Rapper and Social Media Star Brax’s Death Cause Still Private
Brax’s death cause was not revealed to the public after the social media influencer and rapper has died at the age of 21, according to an Instagram post from her mother, Letricia Lofton, on Thursday. RIP
Braxton Baker, known to the hip-hop world as Brax, was working on two albums and three novels at the time of her death, according to her mother’s statement.
Letricia Loftin Russell made the tragic announcement for sharing the unfortunate news, writing, “At the time of her ascendance she laid in sacred form. There were no scratches there were no bruises, her internal and external being was completely pure. It was a spiritual release. God retrieved the angel He loaned us.”
“Braxton was in spiritual retreat, carefully crafting and curating her art. She has since dedicated her art to humanity and healing, composing two albums and three novels,” the heartbroken mother added. “Most recently she was in the process of forming her brand merging her loves for fashion, and the work of Black queer revolutionary womxn.”
“Braxton knew that God was working through her, she had ‘vessel’ and ‘gifted’ permanently placed on her body,” Russell added. “She knew that her brilliance and art would be shared with the world in God’s timing. This is just the beginning, our whole beings are dedicated to sharing her sacred art with the world.”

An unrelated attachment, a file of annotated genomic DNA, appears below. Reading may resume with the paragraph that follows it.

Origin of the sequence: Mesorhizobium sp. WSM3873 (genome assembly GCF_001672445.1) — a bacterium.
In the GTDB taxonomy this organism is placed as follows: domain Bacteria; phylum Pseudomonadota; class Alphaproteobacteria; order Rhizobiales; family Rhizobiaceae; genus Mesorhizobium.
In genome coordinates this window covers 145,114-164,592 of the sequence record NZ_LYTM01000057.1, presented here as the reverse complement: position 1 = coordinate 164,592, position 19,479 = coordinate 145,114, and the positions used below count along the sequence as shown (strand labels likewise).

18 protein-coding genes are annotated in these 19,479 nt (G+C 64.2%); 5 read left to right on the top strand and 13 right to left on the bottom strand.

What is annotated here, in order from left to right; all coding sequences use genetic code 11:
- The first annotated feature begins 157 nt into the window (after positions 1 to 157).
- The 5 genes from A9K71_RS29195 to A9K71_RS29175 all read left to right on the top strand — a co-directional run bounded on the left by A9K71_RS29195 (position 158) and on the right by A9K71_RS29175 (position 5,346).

Brax Death Cause Could be Suicide
Braxton Baker was born in Virginia and garnered fame with her music project, “VERSE(atility) which featured songs like “Lil B*tch” and “Don’t Deny.”
Although Brax’s cause of death is not currently know, we know she was suffering deep depression which increases the risk of suicide!
Actually, Brax bravely opened up about how she was raped at a party which sent her into a “deep depression.”
Before her death, Braxton wrote an inspirational and emotional blog post to help raped women recover and move on and included her own tragedic story of sexual abuse.
“With my experience, I blamed myself terribly for about a month,” she wrote in the heartfelt article published on her sister’s blog The Good Girls Movement. I thought it was so much I should’ve done that could have prevented it. I didn’t think it was rape because I thought it was my fault, but I knew I felt disgusting. Empty. Disposable. Violated. Sick. Traumatized. Alienated.”
She continued, “I did not understand why I was feeling the way I was feeling. I started feeling a heavy weight on my spirit every morning.”